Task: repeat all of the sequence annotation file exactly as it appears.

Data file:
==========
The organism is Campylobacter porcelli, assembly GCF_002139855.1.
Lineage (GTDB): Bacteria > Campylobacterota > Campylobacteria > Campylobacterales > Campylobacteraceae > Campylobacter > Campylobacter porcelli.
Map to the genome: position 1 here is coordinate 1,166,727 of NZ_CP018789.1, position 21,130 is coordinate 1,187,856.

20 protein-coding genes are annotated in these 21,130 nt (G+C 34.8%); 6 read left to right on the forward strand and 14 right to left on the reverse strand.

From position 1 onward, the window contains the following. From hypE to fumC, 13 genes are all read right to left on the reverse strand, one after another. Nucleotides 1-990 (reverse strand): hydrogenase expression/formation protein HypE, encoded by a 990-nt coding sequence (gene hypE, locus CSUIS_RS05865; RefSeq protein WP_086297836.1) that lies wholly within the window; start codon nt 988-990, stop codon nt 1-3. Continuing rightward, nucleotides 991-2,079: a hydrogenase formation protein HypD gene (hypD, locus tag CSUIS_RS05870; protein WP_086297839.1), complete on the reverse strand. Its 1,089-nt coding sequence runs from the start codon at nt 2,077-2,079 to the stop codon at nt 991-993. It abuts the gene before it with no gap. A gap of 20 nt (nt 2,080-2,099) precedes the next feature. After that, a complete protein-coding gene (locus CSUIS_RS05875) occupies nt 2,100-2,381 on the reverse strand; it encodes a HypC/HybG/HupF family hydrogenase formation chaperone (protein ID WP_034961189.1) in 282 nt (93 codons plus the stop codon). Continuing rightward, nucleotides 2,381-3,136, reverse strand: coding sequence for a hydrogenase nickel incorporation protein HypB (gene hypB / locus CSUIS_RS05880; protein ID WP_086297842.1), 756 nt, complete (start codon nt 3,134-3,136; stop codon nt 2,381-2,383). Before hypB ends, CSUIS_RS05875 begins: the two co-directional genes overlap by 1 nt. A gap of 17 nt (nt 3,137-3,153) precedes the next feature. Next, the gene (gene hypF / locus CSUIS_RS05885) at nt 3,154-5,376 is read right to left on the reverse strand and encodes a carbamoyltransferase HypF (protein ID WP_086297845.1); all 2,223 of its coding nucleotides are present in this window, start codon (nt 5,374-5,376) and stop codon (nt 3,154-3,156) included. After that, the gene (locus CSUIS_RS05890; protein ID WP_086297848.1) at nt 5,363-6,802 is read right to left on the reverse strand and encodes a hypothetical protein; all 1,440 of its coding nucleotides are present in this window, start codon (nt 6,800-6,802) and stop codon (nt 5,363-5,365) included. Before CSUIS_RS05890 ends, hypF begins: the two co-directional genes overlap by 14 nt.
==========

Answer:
The organism is Campylobacter porcelli, assembly GCF_002139855.1.
Lineage (GTDB): Bacteria > Campylobacterota > Campylobacteria > Campylobacterales > Campylobacteraceae > Campylobacter > Campylobacter porcelli.
Map to the genome: position 1 here is coordinate 1,166,727 of NZ_CP018789.1, position 21,130 is coordinate 1,187,856.

20 protein-coding genes are annotated in these 21,130 nt (G+C 34.8%); 6 read left to right on the forward strand and 14 right to left on the reverse strand.

From position 1 onward, the window contains the following. From hypE to fumC, 13 genes are all read right to left on the reverse strand, one after another. Nucleotides 1-990 (reverse strand): hydrogenase expression/formation protein HypE, encoded by a 990-nt coding sequence (gene hypE, locus CSUIS_RS05865; RefSeq protein WP_086297836.1) that lies wholly within the window; start codon nt 988-990, stop codon nt 1-3. Continuing rightward, nucleotides 991-2,079: a hydrogenase formation protein HypD gene (hypD, locus tag CSUIS_RS05870; protein WP_086297839.1), complete on the reverse strand. Its 1,089-nt coding sequence runs from the start codon at nt 2,077-2,079 to the stop codon at nt 991-993. It abuts the gene before it with no gap. A gap of 20 nt (nt 2,080-2,099) precedes the next feature. After that, a complete protein-coding gene (locus CSUIS_RS05875) occupies nt 2,100-2,381 on the reverse strand; it encodes a HypC/HybG/HupF family hydrogenase formation chaperone (protein ID WP_034961189.1) in 282 nt (93 codons plus the stop codon). Continuing rightward, nucleotides 2,381-3,136, reverse strand: coding sequence for a hydrogenase nickel incorporation protein HypB (gene hypB / locus CSUIS_RS05880; protein ID WP_086297842.1), 756 nt, complete (start codon nt 3,134-3,136; stop codon nt 2,381-2,383). Before hypB ends, CSUIS_RS05875 begins: the two co-directional genes overlap by 1 nt. A gap of 17 nt (nt 3,137-3,153) precedes the next feature. Next, the gene (gene hypF / locus CSUIS_RS05885) at nt 3,154-5,376 is read right to left on the reverse strand and encodes a carbamoyltransferase HypF (protein ID WP_086297845.1); all 2,223 of its coding nucleotides are present in this window, start codon (nt 5,374-5,376) and stop codon (nt 3,154-3,156) included. After that, the gene (locus CSUIS_RS05890; protein ID WP_086297848.1) at nt 5,363-6,802 is read right to left on the reverse strand and encodes a hypothetical protein; all 1,440 of its coding nucleotides are present in this window, start codon (nt 6,800-6,802) and stop codon (nt 5,363-5,365) included. Before CSUIS_RS05890 ends, hypF begins: the two co-directional genes overlap by 14 nt.